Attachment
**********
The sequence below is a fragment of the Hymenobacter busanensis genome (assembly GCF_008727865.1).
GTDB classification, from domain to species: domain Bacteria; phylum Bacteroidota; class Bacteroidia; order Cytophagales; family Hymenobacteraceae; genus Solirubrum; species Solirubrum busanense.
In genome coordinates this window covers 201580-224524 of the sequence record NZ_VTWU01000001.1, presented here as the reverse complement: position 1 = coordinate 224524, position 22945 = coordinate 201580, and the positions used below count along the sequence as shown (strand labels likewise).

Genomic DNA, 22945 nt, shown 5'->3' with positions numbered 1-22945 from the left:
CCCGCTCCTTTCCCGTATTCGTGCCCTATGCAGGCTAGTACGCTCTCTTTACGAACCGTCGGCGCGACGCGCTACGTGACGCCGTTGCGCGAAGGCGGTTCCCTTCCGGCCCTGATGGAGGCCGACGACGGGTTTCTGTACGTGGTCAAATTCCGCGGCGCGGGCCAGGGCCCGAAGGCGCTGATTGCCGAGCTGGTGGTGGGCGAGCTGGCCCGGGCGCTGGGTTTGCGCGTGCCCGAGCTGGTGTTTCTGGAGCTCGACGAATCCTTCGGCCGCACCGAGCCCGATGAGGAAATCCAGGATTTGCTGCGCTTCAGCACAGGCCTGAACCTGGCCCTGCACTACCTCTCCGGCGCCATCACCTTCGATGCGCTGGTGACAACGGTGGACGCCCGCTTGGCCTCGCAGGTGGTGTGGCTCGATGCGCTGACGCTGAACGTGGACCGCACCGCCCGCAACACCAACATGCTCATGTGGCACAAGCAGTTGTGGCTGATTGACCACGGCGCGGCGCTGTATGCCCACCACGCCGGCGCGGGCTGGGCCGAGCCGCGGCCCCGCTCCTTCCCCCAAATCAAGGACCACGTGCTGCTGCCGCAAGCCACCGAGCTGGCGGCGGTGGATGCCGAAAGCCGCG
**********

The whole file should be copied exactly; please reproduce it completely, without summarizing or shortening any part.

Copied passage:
The sequence below is a fragment of the Hymenobacter busanensis genome (assembly GCF_008727865.1).
GTDB classification, from domain to species: domain Bacteria; phylum Bacteroidota; class Bacteroidia; order Cytophagales; family Hymenobacteraceae; genus Solirubrum; species Solirubrum busanense.
In genome coordinates this window covers 201580-224524 of the sequence record NZ_VTWU01000001.1, presented here as the reverse complement: position 1 = coordinate 224524, position 22945 = coordinate 201580, and the positions used below count along the sequence as shown (strand labels likewise).

Genomic DNA, 22945 nt, shown 5'->3' with positions numbered 1-22945 from the left:
CCCGCTCCTTTCCCGTATTCGTGCCCTATGCAGGCTAGTACGCTCTCTTTACGAACCGTCGGCGCGACGCGCTACGTGACGCCGTTGCGCGAAGGCGGTTCCCTTCCGGCCCTGATGGAGGCCGACGACGGGTTTCTGTACGTGGTCAAATTCCGCGGCGCGGGCCAGGGCCCGAAGGCGCTGATTGCCGAGCTGGTGGTGGGCGAGCTGGCCCGGGCGCTGGGTTTGCGCGTGCCCGAGCTGGTGTTTCTGGAGCTCGACGAATCCTTCGGCCGCACCGAGCCCGATGAGGAAATCCAGGATTTGCTGCGCTTCAGCACAGGCCTGAACCTGGCCCTGCACTACCTCTCCGGCGCCATCACCTTCGATGCGCTGGTGACAACGGTGGACGCCCGCTTGGCCTCGCAGGTGGTGTGGCTCGATGCGCTGACGCTGAACGTGGACCGCACCGCCCGCAACACCAACATGCTCATGTGGCACAAGCAGTTGTGGCTGATTGACCACGGCGCGGCGCTGTATGCCCACCACGCCGGCGCGGGCTGGGCCGAGCCGCGGCCCCGCTCCTTCCCCCAAATCAAGGACCACGTGCTGCTGCCGCAAGCCACCGAGCTGGCGGCGGTGGATGCCGAAAGCCGCG